President Franklin D. Roosevelt (Democratic) was frustrated by US Supreme Court decisions that overturned some important parts of his New Deal legislation. Emboldened by his fourth election as US president in 1936, he introduced a bill to add members to the Supreme Court. The Judicial Procedures Reform Bill of 1937 would have allowed the president to add up to six additional members for each Supreme Court justice that was over the age of 70 years and 6 months.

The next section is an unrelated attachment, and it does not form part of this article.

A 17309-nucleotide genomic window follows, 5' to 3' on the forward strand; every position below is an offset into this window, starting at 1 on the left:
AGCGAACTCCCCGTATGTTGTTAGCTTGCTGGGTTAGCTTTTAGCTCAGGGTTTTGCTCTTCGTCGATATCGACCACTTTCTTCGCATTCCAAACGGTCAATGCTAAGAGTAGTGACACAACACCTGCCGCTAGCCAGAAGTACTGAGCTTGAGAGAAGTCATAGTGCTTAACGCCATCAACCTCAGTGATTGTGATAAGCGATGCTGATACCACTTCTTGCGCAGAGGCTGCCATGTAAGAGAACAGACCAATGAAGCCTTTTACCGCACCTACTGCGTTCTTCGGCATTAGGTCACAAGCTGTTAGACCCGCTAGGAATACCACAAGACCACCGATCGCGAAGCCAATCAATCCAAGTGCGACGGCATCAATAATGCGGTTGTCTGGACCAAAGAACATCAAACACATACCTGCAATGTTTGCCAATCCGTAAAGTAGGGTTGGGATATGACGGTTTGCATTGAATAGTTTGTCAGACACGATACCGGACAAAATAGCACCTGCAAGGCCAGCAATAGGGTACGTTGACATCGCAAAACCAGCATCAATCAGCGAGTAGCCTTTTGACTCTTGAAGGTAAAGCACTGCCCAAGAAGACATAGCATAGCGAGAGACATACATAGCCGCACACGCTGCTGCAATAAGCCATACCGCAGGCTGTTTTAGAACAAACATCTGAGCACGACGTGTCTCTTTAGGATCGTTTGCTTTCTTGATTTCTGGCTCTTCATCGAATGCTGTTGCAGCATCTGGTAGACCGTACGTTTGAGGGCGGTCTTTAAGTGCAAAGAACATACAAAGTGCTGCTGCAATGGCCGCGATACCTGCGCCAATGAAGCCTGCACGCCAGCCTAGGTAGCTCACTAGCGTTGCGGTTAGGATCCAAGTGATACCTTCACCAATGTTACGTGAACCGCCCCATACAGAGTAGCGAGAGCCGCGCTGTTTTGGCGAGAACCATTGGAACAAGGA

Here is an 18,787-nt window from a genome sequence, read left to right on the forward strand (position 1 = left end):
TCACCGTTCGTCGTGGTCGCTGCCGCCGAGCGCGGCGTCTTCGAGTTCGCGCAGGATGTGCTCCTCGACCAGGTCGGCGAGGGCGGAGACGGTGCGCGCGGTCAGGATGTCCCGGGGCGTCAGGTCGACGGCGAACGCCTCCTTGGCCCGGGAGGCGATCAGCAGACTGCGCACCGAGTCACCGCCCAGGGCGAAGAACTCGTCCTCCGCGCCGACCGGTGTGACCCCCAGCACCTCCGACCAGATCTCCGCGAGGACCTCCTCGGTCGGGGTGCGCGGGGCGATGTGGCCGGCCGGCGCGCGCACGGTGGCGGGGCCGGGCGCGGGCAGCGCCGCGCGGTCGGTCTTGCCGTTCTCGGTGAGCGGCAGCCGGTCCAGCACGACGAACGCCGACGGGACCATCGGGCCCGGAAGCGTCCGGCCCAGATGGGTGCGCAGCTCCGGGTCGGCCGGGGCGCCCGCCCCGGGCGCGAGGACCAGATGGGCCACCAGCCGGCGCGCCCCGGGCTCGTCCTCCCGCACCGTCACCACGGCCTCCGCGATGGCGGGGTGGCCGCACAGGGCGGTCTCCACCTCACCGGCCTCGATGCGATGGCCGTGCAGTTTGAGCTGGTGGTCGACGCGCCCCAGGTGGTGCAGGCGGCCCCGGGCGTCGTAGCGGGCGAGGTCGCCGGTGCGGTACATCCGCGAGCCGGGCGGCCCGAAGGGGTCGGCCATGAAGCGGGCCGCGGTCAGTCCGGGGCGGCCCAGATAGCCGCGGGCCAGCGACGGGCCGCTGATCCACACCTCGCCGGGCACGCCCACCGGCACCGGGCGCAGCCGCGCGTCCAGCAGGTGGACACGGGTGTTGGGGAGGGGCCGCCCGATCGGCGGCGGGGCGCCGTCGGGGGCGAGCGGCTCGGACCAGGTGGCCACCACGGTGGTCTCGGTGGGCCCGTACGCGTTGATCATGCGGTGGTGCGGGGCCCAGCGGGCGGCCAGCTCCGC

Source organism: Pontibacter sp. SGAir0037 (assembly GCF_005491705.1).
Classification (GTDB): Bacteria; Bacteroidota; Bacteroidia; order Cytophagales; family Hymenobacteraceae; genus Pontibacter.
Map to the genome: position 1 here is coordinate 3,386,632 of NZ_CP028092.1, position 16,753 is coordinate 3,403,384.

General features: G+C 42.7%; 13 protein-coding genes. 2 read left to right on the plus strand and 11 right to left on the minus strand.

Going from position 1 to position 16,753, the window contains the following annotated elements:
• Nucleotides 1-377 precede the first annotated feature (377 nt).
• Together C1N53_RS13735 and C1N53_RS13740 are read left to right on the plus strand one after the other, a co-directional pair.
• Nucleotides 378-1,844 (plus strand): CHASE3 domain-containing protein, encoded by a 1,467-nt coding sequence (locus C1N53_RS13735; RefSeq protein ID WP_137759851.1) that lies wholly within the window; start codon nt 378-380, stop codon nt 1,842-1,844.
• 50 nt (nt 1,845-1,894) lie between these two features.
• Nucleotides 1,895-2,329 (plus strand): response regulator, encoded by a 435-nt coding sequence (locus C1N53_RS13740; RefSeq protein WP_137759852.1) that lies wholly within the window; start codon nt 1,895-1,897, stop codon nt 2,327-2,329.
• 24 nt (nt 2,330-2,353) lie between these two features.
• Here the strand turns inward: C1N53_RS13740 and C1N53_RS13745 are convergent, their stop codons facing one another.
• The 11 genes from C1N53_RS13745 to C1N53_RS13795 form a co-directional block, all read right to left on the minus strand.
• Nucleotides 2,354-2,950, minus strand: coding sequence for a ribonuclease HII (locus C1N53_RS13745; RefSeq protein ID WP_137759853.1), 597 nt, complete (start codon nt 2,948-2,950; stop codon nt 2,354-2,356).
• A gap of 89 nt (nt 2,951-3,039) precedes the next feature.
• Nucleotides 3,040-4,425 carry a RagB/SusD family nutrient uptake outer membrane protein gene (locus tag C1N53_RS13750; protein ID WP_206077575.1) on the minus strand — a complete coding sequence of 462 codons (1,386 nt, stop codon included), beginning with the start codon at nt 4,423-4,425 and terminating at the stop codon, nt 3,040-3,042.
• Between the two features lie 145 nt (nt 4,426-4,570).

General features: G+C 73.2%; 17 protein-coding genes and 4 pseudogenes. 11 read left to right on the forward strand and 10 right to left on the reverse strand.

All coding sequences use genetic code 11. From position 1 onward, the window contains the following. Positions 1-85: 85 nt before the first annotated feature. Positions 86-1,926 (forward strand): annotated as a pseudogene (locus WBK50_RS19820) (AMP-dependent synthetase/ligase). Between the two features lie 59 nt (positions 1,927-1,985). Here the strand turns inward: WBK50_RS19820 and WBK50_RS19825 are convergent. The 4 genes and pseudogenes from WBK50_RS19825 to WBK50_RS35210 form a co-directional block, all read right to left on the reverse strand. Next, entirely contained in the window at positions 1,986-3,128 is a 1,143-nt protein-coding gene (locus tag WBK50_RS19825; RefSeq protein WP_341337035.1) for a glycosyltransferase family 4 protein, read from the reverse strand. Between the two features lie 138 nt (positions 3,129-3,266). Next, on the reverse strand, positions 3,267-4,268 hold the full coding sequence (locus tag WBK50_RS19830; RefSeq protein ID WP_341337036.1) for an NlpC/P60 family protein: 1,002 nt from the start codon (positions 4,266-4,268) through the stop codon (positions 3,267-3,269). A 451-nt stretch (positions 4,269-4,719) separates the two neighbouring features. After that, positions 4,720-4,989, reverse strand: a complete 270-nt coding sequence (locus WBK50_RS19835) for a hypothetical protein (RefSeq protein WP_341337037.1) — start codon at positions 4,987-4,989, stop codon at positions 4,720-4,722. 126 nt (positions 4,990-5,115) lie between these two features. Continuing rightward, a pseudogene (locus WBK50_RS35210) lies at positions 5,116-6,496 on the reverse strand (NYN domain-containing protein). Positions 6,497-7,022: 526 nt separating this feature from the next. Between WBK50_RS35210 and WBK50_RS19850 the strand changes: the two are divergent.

The bill was viewed as an attempt to lessen the independence of the Judicial Branch of the government and even though there were Democratic majorities in both the House and the Senate, it did not pass.
It still could be considered a success since the Court stopped invalidating New Deal legislation, including one (Helvering v. Davis) that decided that the Social Security tax was constitutional. Next time you look at the FICA deduction on your pay stub, you’ll know who to thank.